There seems to be an article on the internet about every topic under the sun. In some cases there are more than one (probably thousands)! And while that’s sometimes useful to us for our own searches, it also legitimizes worries that your firm may never be discovered in the crowd. And if your prospects never find your content, your efforts to produce it will be useless.
But there is a way to break through the clutter. Hear us out.
While the digital space is undoubtedly packed with content, there’s a huge opportunity for better content. Because much of what’s floating around is generic and therefore forgettable.
When considering your firm’s content, you must always focus on three relatively simple but essential traits. Your content ideas should be novel, specific, and profound.
If your topics meet one, two, or (ideally) all three of these parameters, you have set the stage for stronger, better-performing content. With these three elements in place, you’ll know from the very beginning that what you’re writing about has what it takes to break through the monotonous sea of sameness and connect with your prospects.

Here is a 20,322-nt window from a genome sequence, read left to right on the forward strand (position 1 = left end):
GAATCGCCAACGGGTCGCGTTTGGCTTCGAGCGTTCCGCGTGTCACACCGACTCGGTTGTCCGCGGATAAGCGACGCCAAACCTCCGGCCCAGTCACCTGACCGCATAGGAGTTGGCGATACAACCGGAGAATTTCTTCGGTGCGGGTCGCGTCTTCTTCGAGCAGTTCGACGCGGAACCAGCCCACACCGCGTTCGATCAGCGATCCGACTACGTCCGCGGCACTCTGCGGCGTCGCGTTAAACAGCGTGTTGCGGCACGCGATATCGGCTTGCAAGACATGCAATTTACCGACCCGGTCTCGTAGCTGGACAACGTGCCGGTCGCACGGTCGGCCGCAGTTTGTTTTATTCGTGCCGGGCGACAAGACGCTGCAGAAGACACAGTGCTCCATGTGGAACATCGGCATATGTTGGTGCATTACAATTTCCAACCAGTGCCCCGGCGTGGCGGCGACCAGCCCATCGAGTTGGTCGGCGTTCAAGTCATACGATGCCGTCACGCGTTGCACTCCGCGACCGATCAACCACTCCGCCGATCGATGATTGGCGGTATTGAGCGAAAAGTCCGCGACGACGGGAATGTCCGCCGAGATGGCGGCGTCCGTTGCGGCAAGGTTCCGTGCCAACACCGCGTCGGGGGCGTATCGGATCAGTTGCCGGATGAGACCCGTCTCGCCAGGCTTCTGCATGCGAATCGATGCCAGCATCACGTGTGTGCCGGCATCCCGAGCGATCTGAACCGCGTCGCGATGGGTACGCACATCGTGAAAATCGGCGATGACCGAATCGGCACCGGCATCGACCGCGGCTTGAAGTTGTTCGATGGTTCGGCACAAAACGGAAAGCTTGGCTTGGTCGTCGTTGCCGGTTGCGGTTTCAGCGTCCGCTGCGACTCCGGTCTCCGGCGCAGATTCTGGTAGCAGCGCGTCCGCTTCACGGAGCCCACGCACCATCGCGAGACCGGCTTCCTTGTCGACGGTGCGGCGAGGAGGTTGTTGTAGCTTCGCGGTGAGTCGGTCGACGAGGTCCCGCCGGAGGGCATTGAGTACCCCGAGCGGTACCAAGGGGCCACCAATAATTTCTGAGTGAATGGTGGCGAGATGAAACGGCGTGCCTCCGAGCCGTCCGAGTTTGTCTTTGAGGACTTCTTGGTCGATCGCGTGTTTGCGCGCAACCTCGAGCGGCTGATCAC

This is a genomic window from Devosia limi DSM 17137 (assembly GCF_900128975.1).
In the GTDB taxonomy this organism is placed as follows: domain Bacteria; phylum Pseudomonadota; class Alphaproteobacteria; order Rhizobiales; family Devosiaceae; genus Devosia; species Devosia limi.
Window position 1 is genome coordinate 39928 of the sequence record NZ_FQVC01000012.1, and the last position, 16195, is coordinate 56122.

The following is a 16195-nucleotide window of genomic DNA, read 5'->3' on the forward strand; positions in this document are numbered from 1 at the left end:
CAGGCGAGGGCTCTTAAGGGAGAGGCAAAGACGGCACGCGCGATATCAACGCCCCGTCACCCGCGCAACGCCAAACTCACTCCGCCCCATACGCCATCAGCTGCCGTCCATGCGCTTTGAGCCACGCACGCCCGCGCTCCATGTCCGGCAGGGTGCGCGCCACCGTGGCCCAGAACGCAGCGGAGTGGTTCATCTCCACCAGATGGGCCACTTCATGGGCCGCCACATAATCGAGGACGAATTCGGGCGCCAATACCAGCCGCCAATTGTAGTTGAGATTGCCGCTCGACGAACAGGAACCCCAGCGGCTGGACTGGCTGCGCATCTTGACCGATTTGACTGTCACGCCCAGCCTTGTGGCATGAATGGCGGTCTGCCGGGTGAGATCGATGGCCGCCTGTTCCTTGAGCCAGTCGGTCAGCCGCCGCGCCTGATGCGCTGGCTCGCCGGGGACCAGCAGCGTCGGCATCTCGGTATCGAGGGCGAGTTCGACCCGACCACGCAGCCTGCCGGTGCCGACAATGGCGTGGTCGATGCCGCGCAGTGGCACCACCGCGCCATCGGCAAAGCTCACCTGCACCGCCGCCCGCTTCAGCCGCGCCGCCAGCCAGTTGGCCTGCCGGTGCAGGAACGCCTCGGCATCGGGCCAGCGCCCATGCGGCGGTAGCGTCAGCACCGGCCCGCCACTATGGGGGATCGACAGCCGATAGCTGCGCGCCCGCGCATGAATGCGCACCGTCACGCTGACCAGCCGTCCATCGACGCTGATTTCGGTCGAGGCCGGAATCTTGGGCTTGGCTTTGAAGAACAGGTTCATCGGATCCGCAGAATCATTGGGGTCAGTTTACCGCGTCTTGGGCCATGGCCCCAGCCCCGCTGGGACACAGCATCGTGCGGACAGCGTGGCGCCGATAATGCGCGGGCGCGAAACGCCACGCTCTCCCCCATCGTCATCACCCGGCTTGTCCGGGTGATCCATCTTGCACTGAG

Novel, Specific, Profound: How Do They Work?
Newfangled has our own “litmus test,” if you will, for when we ideate content with clients. Each idea must aim to possess these three traits: novelty, specificity, and profundity. Topics that don’t meet these standards are thrown out.
We know that if you start from that truly original space, you’ll move forward with standout ideas. After all, unique content is also memorable content. Our brains are wired to pin memorable content and mentally revisit it over and over. This is a good thing for content marketing. Perhaps the best thing.
So, let’s start with the first tenet of our litmus test: novel.
Your Content Should Be Novel